What Would a 'Smart' Digital Workplace Look Like?
The creation of a digital workplace is about much more than layering technology into an organization. It is a complex intertwining of employees, IT, HR and more. The work of product managers provides a useful model for how to coordinate this tapestry of factors. Let’s consider four key components a product manager might manipulate and coordinate in order to bring an effortless, highly productive digital experience for employees and/or customers.
1. Smart IT
Smart IT refers to the real-time data that captures the employee experience, which supports IT in making fact-based rather than instinct-driven decisions about technology tools. Just as the user experience index has become an important KPI looking externally, it should also be the bedrock IT organizations build on for their organization’s internal customers.
Without systematic visibility into key areas of business operations, companies won't have a direct view into the obstacles employees face. By assessing how employees interact with technology, IT can gain a better understanding of the purpose different tools play in day-to-day activities, leading to insights on where and how improvements can be made.
Put simply, everything that impacts user experience is potentially relevant and needs to be captured.
Related Article: What it Takes to Create Exceptional Employee Experiences
2. Smart Machines
Smart machines stem from the idea that an enterprise should use intelligent digital components that can detect and self-correct to keep the user experience flowing smoothly. The goal is to create a consumer-grade experience on top of an enterprise-class productivity stack.
Consider the simple everyday example of when an employee’s laptop runs slow. What if the enterprise could define a threshold for CPU utilization of laptops within its purview and have corrective actions take place on the user’s behalf to moderate the issue without having to take any action? Or a traveling executive visits a new office and needs a printout. Rather than jumping through hoops to select a printer, the smart solution simply asks, “color or black/white” and tells them where to retrieve their print.
Smart machines detect, correct, heal and learn about what users need in order to make people more productive. In a large organization, these small savings in trouble tickets can quickly add up to thousands of hours per year, previously lost time that can now be spent moving the business forward.
Related Article: When the Machines Report to Work, Digital Ethics Should Too
3. Smart Users
Smart users respect the intelligence and capability of the worker. For example, instead of placing help desk and IT barriers in the way of the employee, create an enterprise application marketplace where, similar to Amazon, a user shops for what they need, checks out and the item is automatically delivered, provisioned and configured for their preferred device.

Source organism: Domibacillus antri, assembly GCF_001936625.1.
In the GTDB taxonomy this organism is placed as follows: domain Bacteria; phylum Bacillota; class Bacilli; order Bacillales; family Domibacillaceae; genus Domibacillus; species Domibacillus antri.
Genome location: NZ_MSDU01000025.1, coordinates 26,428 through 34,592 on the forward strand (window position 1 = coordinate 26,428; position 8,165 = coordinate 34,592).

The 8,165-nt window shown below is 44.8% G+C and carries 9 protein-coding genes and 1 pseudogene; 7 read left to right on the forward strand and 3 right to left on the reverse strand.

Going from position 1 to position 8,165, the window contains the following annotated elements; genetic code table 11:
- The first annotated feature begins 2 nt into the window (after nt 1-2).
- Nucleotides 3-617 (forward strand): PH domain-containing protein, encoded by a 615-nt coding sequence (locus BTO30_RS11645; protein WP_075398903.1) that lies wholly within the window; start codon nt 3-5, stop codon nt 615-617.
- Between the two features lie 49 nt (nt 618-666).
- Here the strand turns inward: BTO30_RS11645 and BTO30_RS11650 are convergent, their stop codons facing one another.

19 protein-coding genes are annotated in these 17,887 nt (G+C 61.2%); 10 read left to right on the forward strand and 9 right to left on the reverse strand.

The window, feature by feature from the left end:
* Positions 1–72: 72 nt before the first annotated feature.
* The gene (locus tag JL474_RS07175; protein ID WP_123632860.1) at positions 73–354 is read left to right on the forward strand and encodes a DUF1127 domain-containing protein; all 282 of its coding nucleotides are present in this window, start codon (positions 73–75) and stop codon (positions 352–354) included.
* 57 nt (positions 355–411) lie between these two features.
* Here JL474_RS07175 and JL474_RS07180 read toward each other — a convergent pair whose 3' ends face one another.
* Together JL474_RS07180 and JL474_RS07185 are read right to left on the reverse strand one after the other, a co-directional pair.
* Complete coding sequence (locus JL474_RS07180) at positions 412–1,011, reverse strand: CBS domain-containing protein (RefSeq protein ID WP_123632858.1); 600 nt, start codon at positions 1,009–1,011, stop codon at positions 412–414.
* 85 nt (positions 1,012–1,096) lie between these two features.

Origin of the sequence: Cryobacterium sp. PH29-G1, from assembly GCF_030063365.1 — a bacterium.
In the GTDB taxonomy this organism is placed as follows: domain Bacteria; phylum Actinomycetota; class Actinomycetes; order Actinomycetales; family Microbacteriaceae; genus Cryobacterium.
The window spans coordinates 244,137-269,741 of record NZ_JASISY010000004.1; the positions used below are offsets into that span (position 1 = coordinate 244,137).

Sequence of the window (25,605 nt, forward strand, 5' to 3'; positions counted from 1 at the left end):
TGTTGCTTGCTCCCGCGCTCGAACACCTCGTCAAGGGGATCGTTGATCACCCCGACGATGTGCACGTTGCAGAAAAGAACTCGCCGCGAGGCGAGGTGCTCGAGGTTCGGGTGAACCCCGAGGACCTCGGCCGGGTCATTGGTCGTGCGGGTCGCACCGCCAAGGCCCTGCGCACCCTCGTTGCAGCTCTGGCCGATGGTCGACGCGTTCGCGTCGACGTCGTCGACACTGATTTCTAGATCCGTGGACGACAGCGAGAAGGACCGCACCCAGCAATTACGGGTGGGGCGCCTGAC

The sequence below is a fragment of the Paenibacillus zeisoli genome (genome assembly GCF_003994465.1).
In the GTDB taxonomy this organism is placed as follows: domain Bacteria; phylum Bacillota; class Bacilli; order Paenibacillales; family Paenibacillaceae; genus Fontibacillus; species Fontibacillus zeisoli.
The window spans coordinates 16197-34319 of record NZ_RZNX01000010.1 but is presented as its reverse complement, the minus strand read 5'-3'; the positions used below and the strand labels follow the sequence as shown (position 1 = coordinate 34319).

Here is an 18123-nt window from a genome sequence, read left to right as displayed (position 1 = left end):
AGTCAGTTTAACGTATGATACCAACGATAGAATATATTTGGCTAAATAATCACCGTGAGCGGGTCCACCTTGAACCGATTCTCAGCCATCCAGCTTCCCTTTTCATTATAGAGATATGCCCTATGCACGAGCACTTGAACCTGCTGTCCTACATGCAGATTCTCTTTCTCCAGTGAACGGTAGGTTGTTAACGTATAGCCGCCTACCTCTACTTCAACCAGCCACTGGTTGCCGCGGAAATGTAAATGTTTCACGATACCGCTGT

Smart users are enabled when IT first conducts a functional and technical assessment of the personas in an enterprise to identify the tools and applications people might use to be productive. A suite of core applications can then be made available by default. However, rather than racking up the expense of providing these tools to every user, individuals can select the licenses they need and for how long. This “marketplace” is highly contextual and will vary by role, geography and other parameters.
4. Smart Spaces
Smart spaces mean we create physical workplace settings that are responsive to the needs of the employees. Leveraging advances in internet of things (IoT), virtual reality/artificial reality (VR/AR), devices and construction, it is increasingly possible to assist, protect and enhance the employee experience in ways that not only boost productivity but impact employee health and wellness.
The foundation of the smart workplace is the user profile, which allows the nano-personalization and coordination of the entire breadth of IT products to the employee’s needs. What could this look like in practice?
A sales executive is about to meet a key client. As he takes a last look at his presentation, his laptop fails, but the executive simply switches to his mobile phone. The data, in this case the presentation, has followed the user, along with permissions needed to access it. Unknown to the executive, there is a problem with an audio driver on the device, but because it is monitored, IT is alerted to the issue, sees that the executive is scheduled to present, and takes care of patching the driver. Reaching the floor for the presentation, a map appears directing him to the room, where the lighting has been adjusted and the display awaits a connection to the smartphone.
It is easy to imagine how these four factors might be managed to great effect in a typical business environment. But that is a very limited view of how a digital product manager’s perspective could impact a workplace. Picture miners working in a mine, people who are not typically considered part of an IT-managed work environment. But with the addition of smart wearables such as jackets and helmets, smart IoT sensors, and more, we can as effectively manage these non-traditional spaces as we would any office environment. In some regards, the changing chemical composition of the air in the mine is no different than the slowing of an executive’s CPU. By intelligently reacting to change and striving to maintain a great user experience for employees, we create better, more productive workplaces.
Related Article: Architecting for the Liquid Workforce
About the Author
Kalyan “KK” Kumar is the corporate vice president & CTO, IT services of HCL Technologies and the company’s business line leader for Global Cloud Native Services and DRYiCE products and platforms. He also leads the Service Line for Global Infrastructure Services.